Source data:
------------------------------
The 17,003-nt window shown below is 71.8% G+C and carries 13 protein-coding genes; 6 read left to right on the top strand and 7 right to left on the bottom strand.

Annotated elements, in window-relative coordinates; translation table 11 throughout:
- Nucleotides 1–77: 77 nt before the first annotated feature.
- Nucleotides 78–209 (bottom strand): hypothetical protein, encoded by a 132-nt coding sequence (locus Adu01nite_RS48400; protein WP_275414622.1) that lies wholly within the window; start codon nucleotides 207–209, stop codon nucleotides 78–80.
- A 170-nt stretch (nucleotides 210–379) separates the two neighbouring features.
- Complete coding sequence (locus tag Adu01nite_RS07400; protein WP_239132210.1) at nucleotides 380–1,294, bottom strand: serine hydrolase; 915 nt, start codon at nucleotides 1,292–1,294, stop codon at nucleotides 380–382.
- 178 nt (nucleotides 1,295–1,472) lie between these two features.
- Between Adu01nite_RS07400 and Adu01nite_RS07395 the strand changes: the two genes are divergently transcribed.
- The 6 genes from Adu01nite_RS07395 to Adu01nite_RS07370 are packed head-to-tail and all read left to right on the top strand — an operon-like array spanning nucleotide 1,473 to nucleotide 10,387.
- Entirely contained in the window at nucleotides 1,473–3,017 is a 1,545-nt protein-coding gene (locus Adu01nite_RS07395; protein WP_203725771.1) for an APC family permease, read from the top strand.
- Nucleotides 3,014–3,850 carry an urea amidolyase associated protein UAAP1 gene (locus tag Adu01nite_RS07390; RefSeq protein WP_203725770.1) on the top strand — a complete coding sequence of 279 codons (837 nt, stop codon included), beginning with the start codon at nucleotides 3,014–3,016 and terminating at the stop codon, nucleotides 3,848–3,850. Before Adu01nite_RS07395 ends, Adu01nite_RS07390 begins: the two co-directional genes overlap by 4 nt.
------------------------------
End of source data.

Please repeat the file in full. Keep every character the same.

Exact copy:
The 17,003-nt window shown below is 71.8% G+C and carries 13 protein-coding genes; 6 read left to right on the top strand and 7 right to left on the bottom strand.

Annotated elements, in window-relative coordinates; translation table 11 throughout:
- Nucleotides 1–77: 77 nt before the first annotated feature.
- Nucleotides 78–209 (bottom strand): hypothetical protein, encoded by a 132-nt coding sequence (locus Adu01nite_RS48400; protein WP_275414622.1) that lies wholly within the window; start codon nucleotides 207–209, stop codon nucleotides 78–80.
- A 170-nt stretch (nucleotides 210–379) separates the two neighbouring features.
- Complete coding sequence (locus tag Adu01nite_RS07400; protein WP_239132210.1) at nucleotides 380–1,294, bottom strand: serine hydrolase; 915 nt, start codon at nucleotides 1,292–1,294, stop codon at nucleotides 380–382.
- 178 nt (nucleotides 1,295–1,472) lie between these two features.
- Between Adu01nite_RS07400 and Adu01nite_RS07395 the strand changes: the two genes are divergently transcribed.
- The 6 genes from Adu01nite_RS07395 to Adu01nite_RS07370 are packed head-to-tail and all read left to right on the top strand — an operon-like array spanning nucleotide 1,473 to nucleotide 10,387.
- Entirely contained in the window at nucleotides 1,473–3,017 is a 1,545-nt protein-coding gene (locus Adu01nite_RS07395; protein WP_203725771.1) for an APC family permease, read from the top strand.
- Nucleotides 3,014–3,850 carry an urea amidolyase associated protein UAAP1 gene (locus tag Adu01nite_RS07390; RefSeq protein WP_203725770.1) on the top strand — a complete coding sequence of 279 codons (837 nt, stop codon included), beginning with the start codon at nucleotides 3,014–3,016 and terminating at the stop codon, nucleotides 3,848–3,850. Before Adu01nite_RS07395 ends, Adu01nite_RS07390 begins: the two co-directional genes overlap by 4 nt.